While anxious Niagara Falls officials awaited a state decision expected tonight on resettling the Love Canal area, attorneys for Occidental Chemical Corp. won a court battle late Monday in the Love Canal lawsuit.
The victory came with a ruling from U.S. District Judge John T. Curtin that Occidental's attorneys would be allowed to question state health officials on political ramifications of decisions on the evacuation and cleanup of the chemical dump site.
The attorneys will be allowed to ask state Health Department officials "relevant questions" on non-health-related issues considered before and after a public-health emergency was declared in the Love Canal area in 1979.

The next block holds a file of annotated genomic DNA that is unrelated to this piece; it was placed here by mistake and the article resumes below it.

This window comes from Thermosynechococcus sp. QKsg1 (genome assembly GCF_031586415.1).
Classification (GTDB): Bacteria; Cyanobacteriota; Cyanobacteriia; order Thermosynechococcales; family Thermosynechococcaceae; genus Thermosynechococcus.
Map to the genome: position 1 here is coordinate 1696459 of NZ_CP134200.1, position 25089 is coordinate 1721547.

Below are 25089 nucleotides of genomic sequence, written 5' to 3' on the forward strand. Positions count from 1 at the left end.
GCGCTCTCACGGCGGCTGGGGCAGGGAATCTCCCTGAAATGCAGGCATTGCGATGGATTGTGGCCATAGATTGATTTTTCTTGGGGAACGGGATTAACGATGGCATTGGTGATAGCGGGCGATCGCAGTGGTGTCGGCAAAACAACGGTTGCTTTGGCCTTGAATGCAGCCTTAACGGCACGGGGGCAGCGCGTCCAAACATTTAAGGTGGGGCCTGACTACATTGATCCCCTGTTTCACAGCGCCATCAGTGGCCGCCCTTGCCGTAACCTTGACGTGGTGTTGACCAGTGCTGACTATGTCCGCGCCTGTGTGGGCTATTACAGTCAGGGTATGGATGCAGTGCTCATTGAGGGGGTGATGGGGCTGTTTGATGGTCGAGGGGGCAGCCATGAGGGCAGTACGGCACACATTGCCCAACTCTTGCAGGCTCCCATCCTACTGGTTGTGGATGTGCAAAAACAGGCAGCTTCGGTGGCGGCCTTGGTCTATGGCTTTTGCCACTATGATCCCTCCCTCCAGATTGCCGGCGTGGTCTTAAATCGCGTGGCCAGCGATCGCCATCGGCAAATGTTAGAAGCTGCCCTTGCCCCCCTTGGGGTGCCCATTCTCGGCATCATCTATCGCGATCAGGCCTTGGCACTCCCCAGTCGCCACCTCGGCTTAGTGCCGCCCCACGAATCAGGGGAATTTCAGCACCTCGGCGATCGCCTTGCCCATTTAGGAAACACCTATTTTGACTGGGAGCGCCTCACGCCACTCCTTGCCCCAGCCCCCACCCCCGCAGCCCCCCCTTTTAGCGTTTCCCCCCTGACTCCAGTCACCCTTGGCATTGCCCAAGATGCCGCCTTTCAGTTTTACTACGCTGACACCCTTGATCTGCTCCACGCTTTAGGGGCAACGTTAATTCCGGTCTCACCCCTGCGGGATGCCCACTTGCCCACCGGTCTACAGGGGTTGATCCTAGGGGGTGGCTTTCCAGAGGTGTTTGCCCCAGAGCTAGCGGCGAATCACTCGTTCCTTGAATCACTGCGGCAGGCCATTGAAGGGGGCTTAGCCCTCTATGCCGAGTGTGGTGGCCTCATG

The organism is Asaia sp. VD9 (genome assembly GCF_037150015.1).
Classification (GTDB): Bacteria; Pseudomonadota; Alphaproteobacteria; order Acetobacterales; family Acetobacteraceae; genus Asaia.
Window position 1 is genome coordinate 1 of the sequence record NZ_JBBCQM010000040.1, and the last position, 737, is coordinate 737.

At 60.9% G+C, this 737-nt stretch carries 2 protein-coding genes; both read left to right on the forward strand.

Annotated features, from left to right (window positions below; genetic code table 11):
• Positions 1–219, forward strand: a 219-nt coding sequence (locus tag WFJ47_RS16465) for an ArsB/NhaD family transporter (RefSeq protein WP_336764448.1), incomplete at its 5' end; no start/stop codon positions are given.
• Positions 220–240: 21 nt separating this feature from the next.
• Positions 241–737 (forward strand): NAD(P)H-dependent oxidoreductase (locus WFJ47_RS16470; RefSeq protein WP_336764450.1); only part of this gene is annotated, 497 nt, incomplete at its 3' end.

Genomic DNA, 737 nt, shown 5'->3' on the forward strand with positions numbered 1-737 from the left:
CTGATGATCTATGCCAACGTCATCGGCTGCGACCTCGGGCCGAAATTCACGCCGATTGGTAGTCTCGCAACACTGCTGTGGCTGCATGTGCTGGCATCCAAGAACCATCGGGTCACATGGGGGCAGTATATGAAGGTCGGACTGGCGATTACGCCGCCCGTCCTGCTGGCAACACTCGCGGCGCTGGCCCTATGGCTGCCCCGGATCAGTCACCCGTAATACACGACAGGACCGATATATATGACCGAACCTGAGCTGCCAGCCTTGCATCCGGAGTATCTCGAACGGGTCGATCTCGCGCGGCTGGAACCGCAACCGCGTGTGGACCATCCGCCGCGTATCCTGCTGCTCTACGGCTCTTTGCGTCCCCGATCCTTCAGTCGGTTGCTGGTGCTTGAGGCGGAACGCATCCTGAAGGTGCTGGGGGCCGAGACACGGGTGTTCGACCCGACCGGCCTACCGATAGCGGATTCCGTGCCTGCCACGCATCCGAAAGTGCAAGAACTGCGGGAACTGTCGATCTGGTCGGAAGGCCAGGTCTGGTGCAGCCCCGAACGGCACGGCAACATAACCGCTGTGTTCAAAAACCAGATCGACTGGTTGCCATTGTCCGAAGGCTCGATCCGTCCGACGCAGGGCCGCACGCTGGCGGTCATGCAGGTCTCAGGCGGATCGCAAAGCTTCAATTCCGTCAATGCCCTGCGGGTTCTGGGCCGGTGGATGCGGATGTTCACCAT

In a case that is not expected to go to trial until 1990, the state and federal governments are trying to force Occidental to pay for cleanup and relocation costs that could reach $250 million. Occidental has accused the Health Department of misleading the public about dangers at the site.
Health Department officials had been able to avoid being questioned about their views on the political ramifications by invoking the "mental process privilege." The privilege protects public officials from divulging the private thoughts that led to their actions.
Curtin ruled improper the use of the privilege to avoid questions on "political ramifications of the Love Canal situation or other factors unrelated to health and safety."